Histone-mediated epigenetics in addiction

Leah N. Hitchcock, K. Matthew Lattal

Research output: Chapter in Book/Report/Conference proceedingChapter

16 Scopus citations


Many of the brain regions, neurotransmitter systems, and behavioral changes that occur after occasional drug use in healthy subjects and after chronic drug abuse in addicted patients are well characterized. An emerging literature suggests that epigenetic processes, those processes that regulate the accessibility of DNA to regulatory proteins within the nucleus, are keys to how addiction develops and how it may be treated. Investigations of the regulation of chromatin, the organizational system of DNA, by histone modification are leading to a new understanding of the cellular and behavioral alterations that occur after drug use. We will describe how, when, and where histone tails are modified and how some of the most recognized histone regulation patterns are involved in the cycle of addiction, including initial and chronic drug intake, withdrawal, abstinence, and relapse. Finally, we consider how an approach that targets histone modifications may promote successful treatment.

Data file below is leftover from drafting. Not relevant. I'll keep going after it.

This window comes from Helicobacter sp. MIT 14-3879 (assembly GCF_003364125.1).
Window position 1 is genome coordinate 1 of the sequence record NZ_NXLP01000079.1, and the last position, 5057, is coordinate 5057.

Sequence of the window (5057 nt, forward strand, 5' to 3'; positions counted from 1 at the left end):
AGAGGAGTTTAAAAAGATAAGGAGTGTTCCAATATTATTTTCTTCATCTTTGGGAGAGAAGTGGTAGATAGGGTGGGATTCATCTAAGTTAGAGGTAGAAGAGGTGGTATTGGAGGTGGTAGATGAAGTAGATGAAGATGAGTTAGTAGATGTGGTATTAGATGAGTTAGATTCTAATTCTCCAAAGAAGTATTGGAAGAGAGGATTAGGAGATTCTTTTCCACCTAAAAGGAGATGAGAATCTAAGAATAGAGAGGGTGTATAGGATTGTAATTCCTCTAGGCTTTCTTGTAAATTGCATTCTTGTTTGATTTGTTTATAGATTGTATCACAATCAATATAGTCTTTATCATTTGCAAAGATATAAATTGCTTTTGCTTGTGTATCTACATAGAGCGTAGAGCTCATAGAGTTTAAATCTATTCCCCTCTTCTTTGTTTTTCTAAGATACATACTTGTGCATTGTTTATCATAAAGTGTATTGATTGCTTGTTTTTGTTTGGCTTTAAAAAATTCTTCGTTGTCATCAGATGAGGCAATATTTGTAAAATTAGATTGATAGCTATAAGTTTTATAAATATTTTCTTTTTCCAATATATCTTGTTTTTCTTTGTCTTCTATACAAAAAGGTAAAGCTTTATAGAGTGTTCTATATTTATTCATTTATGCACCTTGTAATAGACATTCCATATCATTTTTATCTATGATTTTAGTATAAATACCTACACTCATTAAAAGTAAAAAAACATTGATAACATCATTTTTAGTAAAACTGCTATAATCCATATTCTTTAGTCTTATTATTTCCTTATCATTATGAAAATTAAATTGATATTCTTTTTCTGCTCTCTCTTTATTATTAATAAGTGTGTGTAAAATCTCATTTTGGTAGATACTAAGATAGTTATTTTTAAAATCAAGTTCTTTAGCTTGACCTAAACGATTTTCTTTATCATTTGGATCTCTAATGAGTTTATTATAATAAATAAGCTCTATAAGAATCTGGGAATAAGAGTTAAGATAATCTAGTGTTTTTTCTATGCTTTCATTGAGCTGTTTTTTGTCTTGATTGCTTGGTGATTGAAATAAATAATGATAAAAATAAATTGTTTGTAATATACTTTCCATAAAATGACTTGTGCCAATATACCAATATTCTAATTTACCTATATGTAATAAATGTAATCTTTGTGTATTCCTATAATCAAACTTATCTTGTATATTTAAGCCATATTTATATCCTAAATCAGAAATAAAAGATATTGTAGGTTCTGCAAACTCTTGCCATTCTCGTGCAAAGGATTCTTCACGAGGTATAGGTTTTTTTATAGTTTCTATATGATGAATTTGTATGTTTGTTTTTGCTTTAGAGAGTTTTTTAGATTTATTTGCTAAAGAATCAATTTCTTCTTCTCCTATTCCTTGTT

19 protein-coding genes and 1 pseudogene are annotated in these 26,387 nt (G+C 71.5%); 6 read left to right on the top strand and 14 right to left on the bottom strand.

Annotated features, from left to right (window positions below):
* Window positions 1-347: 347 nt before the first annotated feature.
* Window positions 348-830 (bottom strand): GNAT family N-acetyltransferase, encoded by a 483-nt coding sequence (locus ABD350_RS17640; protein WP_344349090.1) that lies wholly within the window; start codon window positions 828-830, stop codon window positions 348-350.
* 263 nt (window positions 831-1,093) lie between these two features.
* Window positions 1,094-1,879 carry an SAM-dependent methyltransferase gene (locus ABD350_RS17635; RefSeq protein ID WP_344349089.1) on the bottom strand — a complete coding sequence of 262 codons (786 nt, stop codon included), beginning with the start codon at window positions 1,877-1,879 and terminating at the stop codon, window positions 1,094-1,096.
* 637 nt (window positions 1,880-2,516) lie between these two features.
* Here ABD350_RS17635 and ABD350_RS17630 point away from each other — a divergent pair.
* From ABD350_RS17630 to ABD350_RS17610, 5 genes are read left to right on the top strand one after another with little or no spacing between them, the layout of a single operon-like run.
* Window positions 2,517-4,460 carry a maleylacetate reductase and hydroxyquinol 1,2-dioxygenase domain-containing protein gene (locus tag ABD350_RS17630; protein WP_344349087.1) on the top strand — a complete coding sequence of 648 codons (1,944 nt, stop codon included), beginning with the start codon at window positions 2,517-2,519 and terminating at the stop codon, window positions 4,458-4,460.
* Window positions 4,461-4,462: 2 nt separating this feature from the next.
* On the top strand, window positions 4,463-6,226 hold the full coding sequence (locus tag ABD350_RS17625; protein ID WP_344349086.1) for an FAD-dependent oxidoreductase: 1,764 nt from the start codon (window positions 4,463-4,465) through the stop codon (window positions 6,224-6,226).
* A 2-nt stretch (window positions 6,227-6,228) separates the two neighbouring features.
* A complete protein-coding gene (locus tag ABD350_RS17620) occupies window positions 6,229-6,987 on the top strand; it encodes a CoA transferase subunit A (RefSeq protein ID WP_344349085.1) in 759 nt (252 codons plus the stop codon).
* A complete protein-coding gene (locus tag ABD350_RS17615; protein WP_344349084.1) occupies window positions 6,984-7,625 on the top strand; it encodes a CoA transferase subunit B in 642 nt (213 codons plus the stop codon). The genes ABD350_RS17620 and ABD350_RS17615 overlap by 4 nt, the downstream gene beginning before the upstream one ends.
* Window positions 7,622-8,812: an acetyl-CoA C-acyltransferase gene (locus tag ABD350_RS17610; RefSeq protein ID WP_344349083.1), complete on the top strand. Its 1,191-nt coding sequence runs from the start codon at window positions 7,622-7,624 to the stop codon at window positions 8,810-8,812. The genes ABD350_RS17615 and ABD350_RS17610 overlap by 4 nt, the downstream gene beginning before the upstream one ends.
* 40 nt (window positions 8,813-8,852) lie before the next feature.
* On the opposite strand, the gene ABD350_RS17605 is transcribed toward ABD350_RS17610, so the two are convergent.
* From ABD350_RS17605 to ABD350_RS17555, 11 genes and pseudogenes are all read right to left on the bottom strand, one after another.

Original languageEnglish (US)
Title of host publicationProgress in Molecular Biology and Translational Science
PublisherElsevier B.V.
Number of pages37
StatePublished - 2014

Publication series

NameProgress in Molecular Biology and Translational Science
ISSN (Print)1877-1173
ISSN (Electronic)1878-0814

ASJC Scopus subject areas

  • Molecular Medicine
  • Molecular Biology


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